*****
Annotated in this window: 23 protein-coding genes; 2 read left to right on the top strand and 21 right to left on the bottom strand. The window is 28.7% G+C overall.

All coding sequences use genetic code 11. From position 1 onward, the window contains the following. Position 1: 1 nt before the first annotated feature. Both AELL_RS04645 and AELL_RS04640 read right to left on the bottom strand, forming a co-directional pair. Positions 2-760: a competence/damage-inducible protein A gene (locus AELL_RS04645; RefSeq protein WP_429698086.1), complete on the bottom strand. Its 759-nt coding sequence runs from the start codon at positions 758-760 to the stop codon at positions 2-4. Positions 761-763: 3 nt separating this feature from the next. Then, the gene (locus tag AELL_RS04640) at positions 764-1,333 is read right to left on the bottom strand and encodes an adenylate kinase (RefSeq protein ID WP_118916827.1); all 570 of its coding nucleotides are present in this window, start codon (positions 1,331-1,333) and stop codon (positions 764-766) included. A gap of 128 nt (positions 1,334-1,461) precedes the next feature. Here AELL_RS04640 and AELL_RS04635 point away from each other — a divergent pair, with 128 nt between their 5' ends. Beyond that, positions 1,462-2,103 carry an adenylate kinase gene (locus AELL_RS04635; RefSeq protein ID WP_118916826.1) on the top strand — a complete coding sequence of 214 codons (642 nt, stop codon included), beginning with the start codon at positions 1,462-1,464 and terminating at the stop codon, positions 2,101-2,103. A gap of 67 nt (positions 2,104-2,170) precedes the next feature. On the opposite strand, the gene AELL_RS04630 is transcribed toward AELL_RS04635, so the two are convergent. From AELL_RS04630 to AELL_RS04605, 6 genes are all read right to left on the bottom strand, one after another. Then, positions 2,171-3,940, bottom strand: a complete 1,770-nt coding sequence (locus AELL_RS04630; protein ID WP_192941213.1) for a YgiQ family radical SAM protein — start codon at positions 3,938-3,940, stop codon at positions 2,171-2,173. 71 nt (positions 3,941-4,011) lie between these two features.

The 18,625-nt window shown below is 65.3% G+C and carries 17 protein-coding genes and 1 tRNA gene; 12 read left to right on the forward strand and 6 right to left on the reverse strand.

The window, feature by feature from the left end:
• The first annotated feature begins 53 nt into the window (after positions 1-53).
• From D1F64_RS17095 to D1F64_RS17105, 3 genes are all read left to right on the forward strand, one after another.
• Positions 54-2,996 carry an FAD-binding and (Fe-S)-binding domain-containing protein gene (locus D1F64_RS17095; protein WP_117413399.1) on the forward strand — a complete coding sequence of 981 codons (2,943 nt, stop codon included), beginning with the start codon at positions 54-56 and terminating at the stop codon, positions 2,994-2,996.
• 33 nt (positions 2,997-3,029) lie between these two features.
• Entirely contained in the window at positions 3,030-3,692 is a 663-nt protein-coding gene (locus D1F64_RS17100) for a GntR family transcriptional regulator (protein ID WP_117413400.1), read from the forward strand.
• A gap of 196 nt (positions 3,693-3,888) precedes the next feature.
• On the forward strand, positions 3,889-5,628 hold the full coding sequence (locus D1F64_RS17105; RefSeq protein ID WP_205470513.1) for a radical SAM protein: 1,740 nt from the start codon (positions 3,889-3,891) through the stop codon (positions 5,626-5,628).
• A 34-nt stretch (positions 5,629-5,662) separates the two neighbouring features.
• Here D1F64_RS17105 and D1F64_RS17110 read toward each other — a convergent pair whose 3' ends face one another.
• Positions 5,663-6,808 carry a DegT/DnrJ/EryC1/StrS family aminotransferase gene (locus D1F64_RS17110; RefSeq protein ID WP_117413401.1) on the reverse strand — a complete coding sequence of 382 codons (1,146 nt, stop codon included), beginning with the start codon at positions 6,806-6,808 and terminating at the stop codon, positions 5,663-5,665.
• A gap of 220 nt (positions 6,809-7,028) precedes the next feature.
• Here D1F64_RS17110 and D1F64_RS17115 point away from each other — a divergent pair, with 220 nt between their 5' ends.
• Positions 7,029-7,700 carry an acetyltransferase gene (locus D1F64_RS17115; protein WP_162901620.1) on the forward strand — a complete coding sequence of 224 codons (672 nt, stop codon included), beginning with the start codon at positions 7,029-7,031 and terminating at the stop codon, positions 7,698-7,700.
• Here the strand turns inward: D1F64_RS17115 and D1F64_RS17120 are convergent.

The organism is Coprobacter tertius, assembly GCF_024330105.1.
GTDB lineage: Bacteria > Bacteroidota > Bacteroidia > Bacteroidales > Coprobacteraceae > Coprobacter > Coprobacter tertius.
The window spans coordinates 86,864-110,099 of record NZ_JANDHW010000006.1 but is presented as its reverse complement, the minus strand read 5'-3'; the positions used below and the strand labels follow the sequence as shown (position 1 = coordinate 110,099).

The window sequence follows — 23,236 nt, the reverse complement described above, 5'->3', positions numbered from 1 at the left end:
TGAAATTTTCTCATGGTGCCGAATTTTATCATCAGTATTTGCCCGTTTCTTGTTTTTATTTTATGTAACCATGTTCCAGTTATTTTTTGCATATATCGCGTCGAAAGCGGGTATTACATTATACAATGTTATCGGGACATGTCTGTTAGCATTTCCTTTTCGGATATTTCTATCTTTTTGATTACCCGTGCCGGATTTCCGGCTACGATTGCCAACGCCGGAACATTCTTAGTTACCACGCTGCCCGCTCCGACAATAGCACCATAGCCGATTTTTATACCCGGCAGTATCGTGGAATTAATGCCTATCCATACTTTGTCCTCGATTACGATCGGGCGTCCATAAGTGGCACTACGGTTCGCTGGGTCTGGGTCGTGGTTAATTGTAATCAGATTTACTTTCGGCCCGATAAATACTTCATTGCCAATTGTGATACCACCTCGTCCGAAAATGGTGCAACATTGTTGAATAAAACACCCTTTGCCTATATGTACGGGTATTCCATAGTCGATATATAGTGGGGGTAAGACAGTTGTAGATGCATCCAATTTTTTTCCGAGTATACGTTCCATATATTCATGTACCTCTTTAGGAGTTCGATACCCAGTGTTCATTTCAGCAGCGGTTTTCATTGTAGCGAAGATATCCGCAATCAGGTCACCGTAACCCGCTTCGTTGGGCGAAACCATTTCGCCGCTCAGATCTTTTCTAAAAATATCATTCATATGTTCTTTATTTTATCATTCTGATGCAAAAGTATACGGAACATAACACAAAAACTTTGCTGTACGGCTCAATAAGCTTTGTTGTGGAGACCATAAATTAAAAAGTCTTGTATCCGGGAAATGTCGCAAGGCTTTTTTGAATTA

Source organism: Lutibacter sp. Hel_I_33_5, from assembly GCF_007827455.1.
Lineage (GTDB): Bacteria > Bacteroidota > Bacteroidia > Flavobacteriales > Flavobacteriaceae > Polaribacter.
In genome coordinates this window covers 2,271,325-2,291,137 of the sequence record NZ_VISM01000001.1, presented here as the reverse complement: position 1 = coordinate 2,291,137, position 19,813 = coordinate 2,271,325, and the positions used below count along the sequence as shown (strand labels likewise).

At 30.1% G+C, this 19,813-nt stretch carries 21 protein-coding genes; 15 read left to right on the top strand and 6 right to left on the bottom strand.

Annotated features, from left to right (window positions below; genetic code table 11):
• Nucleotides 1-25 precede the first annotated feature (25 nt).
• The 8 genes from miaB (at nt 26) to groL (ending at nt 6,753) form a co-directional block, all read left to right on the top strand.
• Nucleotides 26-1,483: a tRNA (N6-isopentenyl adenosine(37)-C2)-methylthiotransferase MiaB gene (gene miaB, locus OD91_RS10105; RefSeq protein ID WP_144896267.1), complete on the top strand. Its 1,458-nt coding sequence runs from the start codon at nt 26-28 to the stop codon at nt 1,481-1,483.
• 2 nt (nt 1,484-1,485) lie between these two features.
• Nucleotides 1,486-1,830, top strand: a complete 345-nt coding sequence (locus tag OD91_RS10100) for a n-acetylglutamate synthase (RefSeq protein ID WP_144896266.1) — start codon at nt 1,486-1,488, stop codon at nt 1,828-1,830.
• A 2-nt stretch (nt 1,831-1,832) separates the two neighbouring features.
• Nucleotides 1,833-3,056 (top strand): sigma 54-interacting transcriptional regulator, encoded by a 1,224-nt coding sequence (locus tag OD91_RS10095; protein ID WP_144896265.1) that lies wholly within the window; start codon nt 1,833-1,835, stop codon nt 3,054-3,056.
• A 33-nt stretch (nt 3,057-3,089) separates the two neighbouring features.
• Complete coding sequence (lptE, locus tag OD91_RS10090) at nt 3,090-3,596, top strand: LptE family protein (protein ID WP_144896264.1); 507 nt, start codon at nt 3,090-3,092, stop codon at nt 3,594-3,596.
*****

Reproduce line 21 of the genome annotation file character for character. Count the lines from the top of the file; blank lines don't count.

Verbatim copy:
The window spans coordinates 86,864-110,099 of record NZ_JANDHW010000006.1 but is presented as its reverse complement, the minus strand read 5'-3'; the positions used below and the strand labels follow the sequence as shown (position 1 = coordinate 110,099).